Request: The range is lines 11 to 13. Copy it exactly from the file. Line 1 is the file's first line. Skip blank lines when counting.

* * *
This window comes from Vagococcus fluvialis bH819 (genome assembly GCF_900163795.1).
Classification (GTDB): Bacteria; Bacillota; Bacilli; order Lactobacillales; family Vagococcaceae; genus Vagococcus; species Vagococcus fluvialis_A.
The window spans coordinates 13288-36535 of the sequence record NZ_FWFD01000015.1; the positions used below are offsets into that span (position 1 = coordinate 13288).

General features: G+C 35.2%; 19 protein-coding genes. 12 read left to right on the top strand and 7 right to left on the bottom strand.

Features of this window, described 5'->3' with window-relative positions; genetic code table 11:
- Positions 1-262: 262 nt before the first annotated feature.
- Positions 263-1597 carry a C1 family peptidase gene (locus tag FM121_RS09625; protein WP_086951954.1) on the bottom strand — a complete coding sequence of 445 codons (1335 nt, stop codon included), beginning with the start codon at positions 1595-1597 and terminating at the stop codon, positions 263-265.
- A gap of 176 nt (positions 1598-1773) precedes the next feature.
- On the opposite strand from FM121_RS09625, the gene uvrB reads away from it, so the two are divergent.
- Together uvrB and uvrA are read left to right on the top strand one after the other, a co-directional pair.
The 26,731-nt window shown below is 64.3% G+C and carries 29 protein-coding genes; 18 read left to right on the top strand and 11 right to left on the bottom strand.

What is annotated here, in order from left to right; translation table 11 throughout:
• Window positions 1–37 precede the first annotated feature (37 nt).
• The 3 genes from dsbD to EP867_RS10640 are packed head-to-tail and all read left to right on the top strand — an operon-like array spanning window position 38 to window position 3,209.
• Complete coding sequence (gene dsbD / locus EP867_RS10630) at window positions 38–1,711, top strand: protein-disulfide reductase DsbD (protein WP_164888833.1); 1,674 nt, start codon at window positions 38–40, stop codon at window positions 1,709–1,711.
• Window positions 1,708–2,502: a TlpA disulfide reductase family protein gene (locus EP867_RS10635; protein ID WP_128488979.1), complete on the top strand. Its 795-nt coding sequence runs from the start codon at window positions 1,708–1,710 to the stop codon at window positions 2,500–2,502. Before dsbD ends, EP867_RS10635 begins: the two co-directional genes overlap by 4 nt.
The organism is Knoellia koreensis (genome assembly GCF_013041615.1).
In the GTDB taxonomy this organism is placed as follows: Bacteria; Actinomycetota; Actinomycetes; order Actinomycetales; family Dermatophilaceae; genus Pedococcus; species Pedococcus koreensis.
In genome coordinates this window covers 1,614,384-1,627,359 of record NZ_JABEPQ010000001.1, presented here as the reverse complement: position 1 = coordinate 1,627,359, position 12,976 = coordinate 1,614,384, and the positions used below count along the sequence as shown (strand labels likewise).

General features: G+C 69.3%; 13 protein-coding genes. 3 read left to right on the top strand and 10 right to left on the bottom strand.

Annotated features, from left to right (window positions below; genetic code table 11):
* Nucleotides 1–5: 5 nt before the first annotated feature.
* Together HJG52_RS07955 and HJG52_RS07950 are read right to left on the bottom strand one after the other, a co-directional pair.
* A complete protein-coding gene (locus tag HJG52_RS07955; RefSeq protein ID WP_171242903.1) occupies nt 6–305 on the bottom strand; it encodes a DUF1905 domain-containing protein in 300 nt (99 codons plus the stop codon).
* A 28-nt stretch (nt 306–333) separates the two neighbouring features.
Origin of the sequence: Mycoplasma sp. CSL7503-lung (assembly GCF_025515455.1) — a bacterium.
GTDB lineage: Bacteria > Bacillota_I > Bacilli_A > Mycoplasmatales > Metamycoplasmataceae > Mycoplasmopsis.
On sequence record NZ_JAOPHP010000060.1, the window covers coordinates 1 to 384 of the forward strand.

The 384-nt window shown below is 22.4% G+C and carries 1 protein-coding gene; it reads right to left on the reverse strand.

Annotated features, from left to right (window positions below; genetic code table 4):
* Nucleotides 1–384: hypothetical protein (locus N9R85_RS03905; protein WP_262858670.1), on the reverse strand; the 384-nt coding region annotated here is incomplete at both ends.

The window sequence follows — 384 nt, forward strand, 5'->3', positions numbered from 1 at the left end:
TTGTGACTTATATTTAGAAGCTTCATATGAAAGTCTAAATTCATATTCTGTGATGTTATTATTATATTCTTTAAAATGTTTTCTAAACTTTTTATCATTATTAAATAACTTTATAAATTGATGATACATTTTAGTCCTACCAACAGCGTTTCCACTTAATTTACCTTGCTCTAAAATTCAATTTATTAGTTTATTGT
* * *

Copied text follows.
The 26,731-nt window shown below is 64.3% G+C and carries 29 protein-coding genes; 18 read left to right on the top strand and 11 right to left on the bottom strand.

What is annotated here, in order from left to right; translation table 11 throughout:
• Window positions 1–37 precede the first annotated feature (37 nt).